From Root to Leaf by Steven Satterfield
1 bunch white turnips
2 tablespoons butter
2 tablespoons sherry vinegar, plus more if needed
½ teaspoon kosher salt, or more to taste
Trim off the tops from the turnips and reserve for another use. Wash and trim the turnips roots. Slice them in half if small, or quarter them if large, and set aside.
In a wide skillet over medium-low heat, cook the butter until foamy. When the foam subsides, watch closely as the bits of milk solids on the bottom of the pan begin to brown. When lightly browned, immediately remove the skillet from the heat and set it on a cool surface to stop the cooking.
Add 2 tbsp. vinegar to the browned butter and return the skillet to the stove over medium-high heat. When the mixture begins to sizzle, add the turnips and season with salt. Keep the turnips moving either with tongs or by shaking the pan so that they cook evenly on all sides. When they begin to brown and the sauce is reduced to a glaze, taste for seasoning and adjust as needed. If the butter separates, just add a splash of vinegar, and it should come back together.
From Super Natural Everyday by Heidi Swanson
“There are few things better slathered on a flaky buttered biscuit, hot crepe, or piece of bread.”
8 ounces small to medium strawberries, hulled
2 tablespoons maple syrup
1 tablespoon extra-virgin olive oil
¼ teaspoon fine grain sea salt
1 tablespoon port wine
A few drops balsamic vinegar
Preheat the oven to 350 degrees with a rack in the middle of the oven.
It is important to use a rimmed baking sheet or large baking dish for this recipe – you don’t want the juices running off the sheet onto the floor of your oven. If you are using a baking sheet, line it with parchment paper.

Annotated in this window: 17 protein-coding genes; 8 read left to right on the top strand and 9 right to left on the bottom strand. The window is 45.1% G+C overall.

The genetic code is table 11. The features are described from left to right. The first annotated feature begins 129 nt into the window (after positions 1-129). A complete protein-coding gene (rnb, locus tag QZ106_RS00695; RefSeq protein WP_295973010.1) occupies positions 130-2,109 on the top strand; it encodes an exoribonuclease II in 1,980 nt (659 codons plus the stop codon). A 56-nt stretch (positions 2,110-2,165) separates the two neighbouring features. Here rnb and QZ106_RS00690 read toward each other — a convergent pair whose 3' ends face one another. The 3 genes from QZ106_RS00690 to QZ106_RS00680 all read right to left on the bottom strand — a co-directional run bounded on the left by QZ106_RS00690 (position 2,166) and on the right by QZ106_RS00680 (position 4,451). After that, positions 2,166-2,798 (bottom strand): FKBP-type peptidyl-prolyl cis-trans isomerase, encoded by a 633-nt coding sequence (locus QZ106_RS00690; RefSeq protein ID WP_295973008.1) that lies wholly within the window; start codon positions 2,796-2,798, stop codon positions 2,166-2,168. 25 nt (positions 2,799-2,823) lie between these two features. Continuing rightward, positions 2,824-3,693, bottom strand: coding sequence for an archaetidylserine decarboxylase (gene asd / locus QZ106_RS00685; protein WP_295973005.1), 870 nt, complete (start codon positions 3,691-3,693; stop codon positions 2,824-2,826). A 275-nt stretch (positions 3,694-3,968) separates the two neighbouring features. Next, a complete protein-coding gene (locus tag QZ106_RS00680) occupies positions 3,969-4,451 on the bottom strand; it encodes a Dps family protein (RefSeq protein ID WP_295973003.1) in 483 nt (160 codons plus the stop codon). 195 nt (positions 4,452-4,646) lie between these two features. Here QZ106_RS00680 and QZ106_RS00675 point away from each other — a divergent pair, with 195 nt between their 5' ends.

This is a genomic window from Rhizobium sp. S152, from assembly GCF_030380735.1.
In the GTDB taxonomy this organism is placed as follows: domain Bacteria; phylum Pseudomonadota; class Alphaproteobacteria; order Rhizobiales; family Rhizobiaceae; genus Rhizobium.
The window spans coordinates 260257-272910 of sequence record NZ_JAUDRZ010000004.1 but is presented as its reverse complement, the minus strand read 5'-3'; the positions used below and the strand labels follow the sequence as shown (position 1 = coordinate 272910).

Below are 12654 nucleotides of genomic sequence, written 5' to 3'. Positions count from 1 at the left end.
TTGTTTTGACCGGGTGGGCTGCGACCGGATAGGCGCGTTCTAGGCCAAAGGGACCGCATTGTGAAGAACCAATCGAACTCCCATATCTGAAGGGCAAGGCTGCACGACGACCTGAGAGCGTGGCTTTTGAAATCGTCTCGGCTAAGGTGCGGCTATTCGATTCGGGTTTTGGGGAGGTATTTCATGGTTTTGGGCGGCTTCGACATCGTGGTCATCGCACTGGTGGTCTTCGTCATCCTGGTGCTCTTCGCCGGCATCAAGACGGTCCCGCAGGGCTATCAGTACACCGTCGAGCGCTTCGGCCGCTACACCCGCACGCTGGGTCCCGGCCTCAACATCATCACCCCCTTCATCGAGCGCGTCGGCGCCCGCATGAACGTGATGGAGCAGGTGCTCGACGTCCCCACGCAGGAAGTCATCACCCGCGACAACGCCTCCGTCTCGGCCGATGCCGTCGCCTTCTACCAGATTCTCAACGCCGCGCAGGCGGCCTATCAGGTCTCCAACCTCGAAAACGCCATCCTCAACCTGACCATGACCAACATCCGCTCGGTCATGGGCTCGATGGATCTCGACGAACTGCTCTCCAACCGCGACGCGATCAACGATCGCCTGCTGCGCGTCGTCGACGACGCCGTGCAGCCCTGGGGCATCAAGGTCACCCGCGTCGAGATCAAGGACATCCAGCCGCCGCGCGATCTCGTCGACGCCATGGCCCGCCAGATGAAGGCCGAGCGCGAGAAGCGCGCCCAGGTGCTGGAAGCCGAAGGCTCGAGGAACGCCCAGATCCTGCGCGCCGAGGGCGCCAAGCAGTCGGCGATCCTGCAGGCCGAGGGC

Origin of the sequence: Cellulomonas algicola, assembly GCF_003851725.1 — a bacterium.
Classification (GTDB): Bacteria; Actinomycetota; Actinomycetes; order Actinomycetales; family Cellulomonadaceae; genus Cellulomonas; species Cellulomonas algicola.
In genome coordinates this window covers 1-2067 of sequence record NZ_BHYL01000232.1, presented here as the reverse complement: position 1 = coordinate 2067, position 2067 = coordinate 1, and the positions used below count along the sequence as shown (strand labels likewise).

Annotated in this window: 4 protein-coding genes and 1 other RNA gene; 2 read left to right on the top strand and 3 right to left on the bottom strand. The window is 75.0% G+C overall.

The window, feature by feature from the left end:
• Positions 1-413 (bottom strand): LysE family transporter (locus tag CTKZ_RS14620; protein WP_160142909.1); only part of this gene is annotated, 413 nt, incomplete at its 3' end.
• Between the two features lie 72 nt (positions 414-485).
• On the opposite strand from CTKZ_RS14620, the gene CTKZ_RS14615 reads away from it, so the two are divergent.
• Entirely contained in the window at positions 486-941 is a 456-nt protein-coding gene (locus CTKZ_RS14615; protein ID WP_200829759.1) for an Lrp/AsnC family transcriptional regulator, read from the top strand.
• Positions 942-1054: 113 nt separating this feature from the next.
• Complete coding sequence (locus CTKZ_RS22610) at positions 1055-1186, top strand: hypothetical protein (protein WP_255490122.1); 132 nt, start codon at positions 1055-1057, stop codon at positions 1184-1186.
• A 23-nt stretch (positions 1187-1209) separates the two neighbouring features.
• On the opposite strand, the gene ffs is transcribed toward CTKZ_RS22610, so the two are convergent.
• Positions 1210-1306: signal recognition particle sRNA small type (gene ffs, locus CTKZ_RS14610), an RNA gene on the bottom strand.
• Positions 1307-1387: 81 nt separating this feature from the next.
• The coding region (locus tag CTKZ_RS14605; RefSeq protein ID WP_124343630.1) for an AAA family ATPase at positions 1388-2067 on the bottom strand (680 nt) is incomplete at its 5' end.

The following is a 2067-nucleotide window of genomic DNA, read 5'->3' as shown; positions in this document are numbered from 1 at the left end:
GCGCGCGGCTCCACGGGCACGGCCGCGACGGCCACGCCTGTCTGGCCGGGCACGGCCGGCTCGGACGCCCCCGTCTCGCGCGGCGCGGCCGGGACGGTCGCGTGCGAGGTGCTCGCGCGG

Cut each strawberry in half. If your strawberries are on the large side, cut them into quarters or sixths. Add the berries to a mixing bowl. In a separate small bowl, whisk together the maple syrup, olive oil, and salt. Pour this over the strawberries in a single layer on the prepared baking sheet.
Roast for about 40 minutes, just long enough for the berry juices to thicken, but not long enough for the juices to burn. Watch the edges of the pan in particular.
While still warm, scrape the berries and juices from the pan into a small bow. Stir in the port and balsamic vinegar. Use immediately or let cool and store in the refrigerator for up to a week.
Makes about ½ cup
The Swiss Charmer from Your Neighborhood Farmer
Rip chard greens off stems and tear into 2-3 inch pieces. Set aside.
Cut the remaining stem into 1/2"-1"pieces.
Take olive oil, onion, garlic, and cut chard stems and sauté in a pan on medium heat for 5-7 minutes.
Add Chard greens and sauté for 2-3 minutes, or until slightly wilted, turning often.
Add one cup of chicken stock per Swiss chard bunch and bring to a simmer.
Cover pan, reduce heat to medium low, and simmer for 10-12 minutes.
Uncover and add several dashes of balsamic vinegar and sea salt to taste.
Stir pan, turn off heat, and recover allowing the pan to sit on the burner.
Allow the pan to sit covered for 5-10 minutes.